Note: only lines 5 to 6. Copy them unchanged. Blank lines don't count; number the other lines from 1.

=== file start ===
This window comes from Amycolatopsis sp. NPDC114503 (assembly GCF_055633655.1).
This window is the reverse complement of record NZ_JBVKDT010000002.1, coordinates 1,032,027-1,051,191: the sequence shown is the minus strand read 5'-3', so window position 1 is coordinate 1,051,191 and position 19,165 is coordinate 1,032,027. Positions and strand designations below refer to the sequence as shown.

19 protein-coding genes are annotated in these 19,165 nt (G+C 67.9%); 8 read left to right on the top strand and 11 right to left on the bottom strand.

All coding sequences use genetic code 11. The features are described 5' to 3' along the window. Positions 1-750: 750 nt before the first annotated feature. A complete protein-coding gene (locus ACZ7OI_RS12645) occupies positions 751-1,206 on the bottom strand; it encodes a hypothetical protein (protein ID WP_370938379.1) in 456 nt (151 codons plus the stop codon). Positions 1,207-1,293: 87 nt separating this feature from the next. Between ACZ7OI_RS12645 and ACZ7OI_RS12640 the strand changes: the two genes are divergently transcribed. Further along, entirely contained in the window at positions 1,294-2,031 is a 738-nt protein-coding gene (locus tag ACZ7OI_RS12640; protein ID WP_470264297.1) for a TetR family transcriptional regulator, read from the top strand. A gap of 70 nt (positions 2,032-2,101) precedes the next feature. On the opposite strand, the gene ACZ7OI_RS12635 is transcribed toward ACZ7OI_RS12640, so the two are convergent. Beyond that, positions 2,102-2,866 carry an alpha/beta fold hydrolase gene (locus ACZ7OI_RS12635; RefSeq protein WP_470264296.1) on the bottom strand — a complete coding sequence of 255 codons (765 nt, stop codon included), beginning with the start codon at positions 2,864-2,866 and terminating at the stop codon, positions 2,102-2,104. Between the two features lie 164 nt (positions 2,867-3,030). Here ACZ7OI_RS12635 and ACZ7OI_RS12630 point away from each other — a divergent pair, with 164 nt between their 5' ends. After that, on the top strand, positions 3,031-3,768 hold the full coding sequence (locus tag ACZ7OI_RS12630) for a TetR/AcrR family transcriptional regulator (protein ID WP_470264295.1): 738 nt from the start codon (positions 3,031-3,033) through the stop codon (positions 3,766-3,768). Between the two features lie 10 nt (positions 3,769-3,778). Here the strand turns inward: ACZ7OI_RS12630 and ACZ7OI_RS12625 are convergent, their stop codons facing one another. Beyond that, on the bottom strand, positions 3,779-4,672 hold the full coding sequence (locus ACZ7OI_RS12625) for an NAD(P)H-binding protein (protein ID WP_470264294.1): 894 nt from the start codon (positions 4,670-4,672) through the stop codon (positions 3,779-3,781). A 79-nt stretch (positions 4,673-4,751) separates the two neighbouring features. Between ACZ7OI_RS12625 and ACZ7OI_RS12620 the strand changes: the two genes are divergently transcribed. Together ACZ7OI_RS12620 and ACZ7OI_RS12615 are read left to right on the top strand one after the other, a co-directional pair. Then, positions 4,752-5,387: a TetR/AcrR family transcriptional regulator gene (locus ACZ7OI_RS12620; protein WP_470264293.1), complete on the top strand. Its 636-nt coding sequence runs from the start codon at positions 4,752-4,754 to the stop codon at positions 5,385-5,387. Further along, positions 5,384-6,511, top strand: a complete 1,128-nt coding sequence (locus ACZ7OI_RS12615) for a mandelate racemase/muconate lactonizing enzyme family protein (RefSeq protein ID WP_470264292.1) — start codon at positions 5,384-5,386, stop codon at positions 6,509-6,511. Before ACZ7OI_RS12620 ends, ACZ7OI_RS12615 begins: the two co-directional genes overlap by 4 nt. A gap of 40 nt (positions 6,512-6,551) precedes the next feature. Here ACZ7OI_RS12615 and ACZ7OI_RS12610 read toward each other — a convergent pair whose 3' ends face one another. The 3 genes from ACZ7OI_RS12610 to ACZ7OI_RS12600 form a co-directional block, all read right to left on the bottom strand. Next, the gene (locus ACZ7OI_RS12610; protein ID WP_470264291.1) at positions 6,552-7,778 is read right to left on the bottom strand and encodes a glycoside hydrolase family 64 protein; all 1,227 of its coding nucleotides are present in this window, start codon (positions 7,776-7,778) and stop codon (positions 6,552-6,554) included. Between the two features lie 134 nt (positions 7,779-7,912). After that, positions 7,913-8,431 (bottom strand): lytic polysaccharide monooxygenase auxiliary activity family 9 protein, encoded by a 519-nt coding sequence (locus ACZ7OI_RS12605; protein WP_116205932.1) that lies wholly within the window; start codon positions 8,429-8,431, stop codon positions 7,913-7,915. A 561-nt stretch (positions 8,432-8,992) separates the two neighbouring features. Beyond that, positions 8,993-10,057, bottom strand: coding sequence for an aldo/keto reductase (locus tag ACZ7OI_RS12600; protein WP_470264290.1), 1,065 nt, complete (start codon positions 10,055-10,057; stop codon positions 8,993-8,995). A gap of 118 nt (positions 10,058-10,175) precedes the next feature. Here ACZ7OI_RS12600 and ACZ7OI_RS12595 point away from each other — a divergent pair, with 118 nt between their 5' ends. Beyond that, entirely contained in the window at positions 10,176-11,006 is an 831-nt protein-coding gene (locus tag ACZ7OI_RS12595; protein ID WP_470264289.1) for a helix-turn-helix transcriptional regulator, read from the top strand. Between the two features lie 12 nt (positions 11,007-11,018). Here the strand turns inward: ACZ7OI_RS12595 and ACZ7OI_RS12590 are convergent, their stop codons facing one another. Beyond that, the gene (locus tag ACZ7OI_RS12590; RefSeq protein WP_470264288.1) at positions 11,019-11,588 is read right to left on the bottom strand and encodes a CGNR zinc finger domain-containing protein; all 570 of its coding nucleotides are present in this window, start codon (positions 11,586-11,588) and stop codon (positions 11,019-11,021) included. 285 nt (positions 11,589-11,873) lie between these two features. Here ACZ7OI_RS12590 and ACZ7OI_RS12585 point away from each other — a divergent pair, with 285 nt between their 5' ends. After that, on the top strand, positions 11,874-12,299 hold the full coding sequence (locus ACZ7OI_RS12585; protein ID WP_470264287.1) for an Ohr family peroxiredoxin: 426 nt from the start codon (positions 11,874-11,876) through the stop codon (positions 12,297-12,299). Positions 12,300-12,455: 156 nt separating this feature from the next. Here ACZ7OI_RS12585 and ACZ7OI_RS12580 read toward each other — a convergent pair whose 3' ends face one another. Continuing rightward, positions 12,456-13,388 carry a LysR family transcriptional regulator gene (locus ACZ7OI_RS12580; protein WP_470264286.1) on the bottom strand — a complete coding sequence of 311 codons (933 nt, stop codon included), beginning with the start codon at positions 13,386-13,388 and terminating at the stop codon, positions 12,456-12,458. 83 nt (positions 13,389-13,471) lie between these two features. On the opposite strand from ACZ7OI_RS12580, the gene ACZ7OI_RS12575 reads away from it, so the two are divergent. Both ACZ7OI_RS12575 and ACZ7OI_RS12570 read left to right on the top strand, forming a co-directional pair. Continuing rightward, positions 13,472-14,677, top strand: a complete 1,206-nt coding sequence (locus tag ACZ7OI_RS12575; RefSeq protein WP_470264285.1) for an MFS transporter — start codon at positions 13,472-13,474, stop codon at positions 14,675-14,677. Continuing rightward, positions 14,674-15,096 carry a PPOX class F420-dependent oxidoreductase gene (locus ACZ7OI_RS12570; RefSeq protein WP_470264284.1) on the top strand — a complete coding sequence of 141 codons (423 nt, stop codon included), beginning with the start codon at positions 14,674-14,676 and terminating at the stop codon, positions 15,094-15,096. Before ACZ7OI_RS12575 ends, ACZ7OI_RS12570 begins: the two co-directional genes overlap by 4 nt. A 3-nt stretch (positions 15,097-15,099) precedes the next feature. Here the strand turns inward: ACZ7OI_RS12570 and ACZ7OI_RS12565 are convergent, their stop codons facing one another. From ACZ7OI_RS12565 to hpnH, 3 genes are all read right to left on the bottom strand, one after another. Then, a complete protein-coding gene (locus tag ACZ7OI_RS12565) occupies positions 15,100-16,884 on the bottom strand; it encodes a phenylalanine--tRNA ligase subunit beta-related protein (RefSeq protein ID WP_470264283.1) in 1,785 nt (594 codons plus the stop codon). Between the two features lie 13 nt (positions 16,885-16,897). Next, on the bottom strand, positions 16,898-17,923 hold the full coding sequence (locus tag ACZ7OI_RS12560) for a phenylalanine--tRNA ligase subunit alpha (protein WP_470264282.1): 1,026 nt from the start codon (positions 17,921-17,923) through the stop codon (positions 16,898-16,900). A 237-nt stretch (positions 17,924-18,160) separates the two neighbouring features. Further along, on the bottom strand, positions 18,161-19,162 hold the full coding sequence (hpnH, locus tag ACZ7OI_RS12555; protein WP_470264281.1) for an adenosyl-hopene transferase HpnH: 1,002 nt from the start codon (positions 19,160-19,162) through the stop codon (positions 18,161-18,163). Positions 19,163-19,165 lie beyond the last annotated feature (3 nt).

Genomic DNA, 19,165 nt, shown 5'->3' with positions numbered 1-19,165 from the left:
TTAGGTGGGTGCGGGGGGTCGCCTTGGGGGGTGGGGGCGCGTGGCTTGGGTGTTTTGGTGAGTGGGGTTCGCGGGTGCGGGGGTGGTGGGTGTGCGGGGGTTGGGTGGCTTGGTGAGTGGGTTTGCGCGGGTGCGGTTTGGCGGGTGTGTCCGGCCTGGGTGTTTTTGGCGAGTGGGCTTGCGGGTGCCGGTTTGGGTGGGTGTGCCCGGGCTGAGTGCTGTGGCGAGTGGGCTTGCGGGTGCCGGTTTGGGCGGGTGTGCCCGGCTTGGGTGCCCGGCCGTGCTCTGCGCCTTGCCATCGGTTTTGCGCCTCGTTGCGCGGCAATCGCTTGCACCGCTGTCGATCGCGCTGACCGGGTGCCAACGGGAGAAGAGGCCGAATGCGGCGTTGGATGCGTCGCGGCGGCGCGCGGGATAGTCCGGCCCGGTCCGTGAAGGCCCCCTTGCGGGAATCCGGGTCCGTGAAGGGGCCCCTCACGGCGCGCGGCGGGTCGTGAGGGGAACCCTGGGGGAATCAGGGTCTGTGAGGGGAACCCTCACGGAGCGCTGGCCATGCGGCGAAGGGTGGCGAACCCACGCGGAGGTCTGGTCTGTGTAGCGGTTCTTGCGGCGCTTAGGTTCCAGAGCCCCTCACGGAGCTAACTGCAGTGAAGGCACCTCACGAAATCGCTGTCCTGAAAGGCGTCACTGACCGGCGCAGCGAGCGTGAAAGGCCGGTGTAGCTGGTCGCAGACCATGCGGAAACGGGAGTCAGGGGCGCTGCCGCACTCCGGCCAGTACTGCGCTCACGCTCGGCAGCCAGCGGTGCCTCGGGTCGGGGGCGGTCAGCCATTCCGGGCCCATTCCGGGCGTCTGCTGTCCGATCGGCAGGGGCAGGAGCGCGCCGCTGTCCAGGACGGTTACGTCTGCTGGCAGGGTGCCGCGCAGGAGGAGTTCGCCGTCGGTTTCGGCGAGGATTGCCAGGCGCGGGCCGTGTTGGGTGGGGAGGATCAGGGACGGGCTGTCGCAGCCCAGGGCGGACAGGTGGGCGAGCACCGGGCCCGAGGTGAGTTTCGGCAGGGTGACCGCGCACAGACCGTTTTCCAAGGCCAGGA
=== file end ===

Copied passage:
Genomic DNA, 19,165 nt, shown 5'->3' with positions numbered 1-19,165 from the left:
TTAGGTGGGTGCGGGGGGTCGCCTTGGGGGGTGGGGGCGCGTGGCTTGGGTGTTTTGGTGAGTGGGGTTCGCGGGTGCGGGGGTGGTGGGTGTGCGGGGGTTGGGTGGCTTGGTGAGTGGGTTTGCGCGGGTGCGGTTTGGCGGGTGTGTCCGGCCTGGGTGTTTTTGGCGAGTGGGCTTGCGGGTGCCGGTTTGGGTGGGTGTGCCCGGGCTGAGTGCTGTGGCGAGTGGGCTTGCGGGTGCCGGTTTGGGCGGGTGTGCCCGGCTTGGGTGCCCGGCCGTGCTCTGCGCCTTGCCATCGGTTTTGCGCCTCGTTGCGCGGCAATCGCTTGCACCGCTGTCGATCGCGCTGACCGGGTGCCAACGGGAGAAGAGGCCGAATGCGGCGTTGGATGCGTCGCGGCGGCGCGCGGGATAGTCCGGCCCGGTCCGTGAAGGCCCCCTTGCGGGAATCCGGGTCCGTGAAGGGGCCCCTCACGGCGCGCGGCGGGTCGTGAGGGGAACCCTGGGGGAATCAGGGTCTGTGAGGGGAACCCTCACGGAGCGCTGGCCATGCGGCGAAGGGTGGCGAACCCACGCGGAGGTCTGGTCTGTGTAGCGGTTCTTGCGGCGCTTAGGTTCCAGAGCCCCTCACGGAGCTAACTGCAGTGAAGGCACCTCACGAAATCGCTGTCCTGAAAGGCGTCACTGACCGGCGCAGCGAGCGTGAAAGGCCGGTGTAGCTGGTCGCAGACCATGCGGAAACGGGAGTCAGGGGCGCTGCCGCACTCCGGCCAGTACTGCGCTCACGCTCGGCAGCCAGCGGTGCCTCGGGTCGGGGGCGGTCAGCCATTCCGGGCCCATTCCGGGCGTCTGCTGTCCGATCGGCAGGGGCAGGAGCGCGCCGCTGTCCAGGACGGTTACGTCTGCTGGCAGGGTGCCGCGCAGGAGGAGTTCGCCGTCGGTTTCGGCGAGGATTGCCAGGCGCGGGCCGTGTTGGGTGGGGAGGATCAGGGACGGGCTGTCGCAGCCCAGGGCGGACAGGTGGGCGAGCACCGGGCCCGAGGTGAGTTTCGGCAGGGTGACCGCGCACAGACCGTTTTCCAAGGCCAGGA